The test scenario I chose was a mock case of reading data and creating records. The requirement would be to read some data from CRM, with a FetchXML query, then create a small record with the results of that query. We would then do this several thousand times. This roughly simulates a bulk calculation scenario (like a custom calculated field that is refreshed daily) or an integration scenario (reading and/or writing to CRM).

For the query, I used a sum aggregation of the extendedamount of all the salesorderdetails in the system. Basically – get the total amount of all the Orders in CRM.

For the record creation, I used a custom entity with two fields; an Index field to hold the index number of the record and a Total field to hold the calculated total amount. The Index was just incremental numbers, starting at zero and the Total amount was always the same value repeatedly retrieved by the query above.

Implementing the console app

The console app was a basic application using the CRM SDK to create a connection to the server and perform the queries and creates. It loops 20,000 times and each time it runs the aggregate query, gets the resulting sum, and creates a new_loadtest record with that sum as the total and an incremental number as the Index. I decided to use ExecuteMultipleRequest in batches of 100, since this approach is standard for these kinds of apps and it would be an unfair comparison not to use it. Here is the loop code:

Implementing the async job

The async service implementation was more interesting. The idea here was to leverage the CRM Async Service to do the work, so we would need an async plugin. CRM Online has a 2min timeout on server-side custom code and this includes plugins, workflow activities, etc. On top of that, CRM has a mechanism to detect and prevent infinite loops on the server side where a component could trigger itself indefinitely, like a plugin that fires on the creation of a record, which triggers itself again by creating a new instance of that record.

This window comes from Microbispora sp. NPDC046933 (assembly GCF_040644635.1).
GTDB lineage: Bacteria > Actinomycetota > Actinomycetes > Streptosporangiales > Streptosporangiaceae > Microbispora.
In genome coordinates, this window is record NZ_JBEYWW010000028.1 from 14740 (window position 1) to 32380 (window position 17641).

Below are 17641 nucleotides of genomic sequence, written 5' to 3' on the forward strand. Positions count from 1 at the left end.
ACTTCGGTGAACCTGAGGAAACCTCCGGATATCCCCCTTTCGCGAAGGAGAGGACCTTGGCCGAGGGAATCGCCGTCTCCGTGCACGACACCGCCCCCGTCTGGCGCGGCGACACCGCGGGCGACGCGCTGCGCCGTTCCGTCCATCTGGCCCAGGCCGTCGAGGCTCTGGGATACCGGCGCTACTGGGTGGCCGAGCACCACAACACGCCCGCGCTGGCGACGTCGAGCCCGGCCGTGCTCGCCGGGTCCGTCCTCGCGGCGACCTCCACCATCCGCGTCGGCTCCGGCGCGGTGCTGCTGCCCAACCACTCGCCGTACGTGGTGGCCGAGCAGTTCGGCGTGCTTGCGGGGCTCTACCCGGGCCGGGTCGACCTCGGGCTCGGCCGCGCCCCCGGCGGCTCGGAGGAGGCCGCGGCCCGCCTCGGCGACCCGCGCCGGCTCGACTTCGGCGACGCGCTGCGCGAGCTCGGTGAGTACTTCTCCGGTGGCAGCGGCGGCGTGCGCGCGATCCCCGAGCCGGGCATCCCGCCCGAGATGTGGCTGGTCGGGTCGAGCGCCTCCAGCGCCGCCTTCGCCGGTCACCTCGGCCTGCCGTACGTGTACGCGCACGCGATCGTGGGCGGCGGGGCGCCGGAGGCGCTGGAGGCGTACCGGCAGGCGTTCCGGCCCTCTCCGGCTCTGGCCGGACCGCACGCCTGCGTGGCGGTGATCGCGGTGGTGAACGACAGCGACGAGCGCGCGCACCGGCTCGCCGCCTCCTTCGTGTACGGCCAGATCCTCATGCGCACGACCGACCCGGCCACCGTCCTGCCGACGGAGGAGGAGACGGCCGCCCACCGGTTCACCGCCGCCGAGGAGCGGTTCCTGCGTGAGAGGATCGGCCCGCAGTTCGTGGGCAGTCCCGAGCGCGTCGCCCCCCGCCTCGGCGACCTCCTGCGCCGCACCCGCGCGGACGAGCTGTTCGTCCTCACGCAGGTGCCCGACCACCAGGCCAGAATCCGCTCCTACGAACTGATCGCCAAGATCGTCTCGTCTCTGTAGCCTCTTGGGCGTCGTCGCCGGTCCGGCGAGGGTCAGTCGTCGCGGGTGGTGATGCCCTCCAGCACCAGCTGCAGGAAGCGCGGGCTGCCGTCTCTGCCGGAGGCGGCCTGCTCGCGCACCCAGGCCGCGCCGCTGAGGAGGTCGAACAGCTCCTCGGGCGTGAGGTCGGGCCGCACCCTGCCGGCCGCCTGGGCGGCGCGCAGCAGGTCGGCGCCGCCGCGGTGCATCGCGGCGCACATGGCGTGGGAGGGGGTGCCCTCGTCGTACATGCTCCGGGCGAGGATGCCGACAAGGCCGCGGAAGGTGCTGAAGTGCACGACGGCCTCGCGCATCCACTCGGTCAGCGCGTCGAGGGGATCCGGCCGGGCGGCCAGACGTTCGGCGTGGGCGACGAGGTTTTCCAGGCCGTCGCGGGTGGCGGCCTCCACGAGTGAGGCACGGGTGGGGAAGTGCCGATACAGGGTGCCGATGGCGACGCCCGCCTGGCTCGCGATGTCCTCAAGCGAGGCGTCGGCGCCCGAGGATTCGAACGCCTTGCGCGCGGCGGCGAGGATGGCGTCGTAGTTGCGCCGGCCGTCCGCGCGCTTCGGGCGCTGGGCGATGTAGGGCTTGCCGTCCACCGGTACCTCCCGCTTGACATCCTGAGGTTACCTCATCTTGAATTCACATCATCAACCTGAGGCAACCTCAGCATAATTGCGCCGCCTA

Based on the above, it becomes difficult to write an async plugin that runs for more than 2min, so the work would need to be broken up into chunks. Since the test case was very simple - run the same fetch query, create a record with an incremental index – I opted for a simple approach as well. I created a new_asynctrigger entity with a new_startindex and new_endindex field. An async plugin would fire when a new_asynctrigger record is created and process the indexes between start and end in one chunk, the same way the console app above did – run the same fetch query, create a record with an incremental index. A separate console app would be needed to create these new_asynctrigger records with the correct start and end index, so that the Async service can be triggered. This is definitely an overhead, compared to the pure console app approach. Furthermore, we need to keep the chunks small enough that each can be processed in under 2min, plus a generous buffer for safety. In this case I used a chunk size of 1000.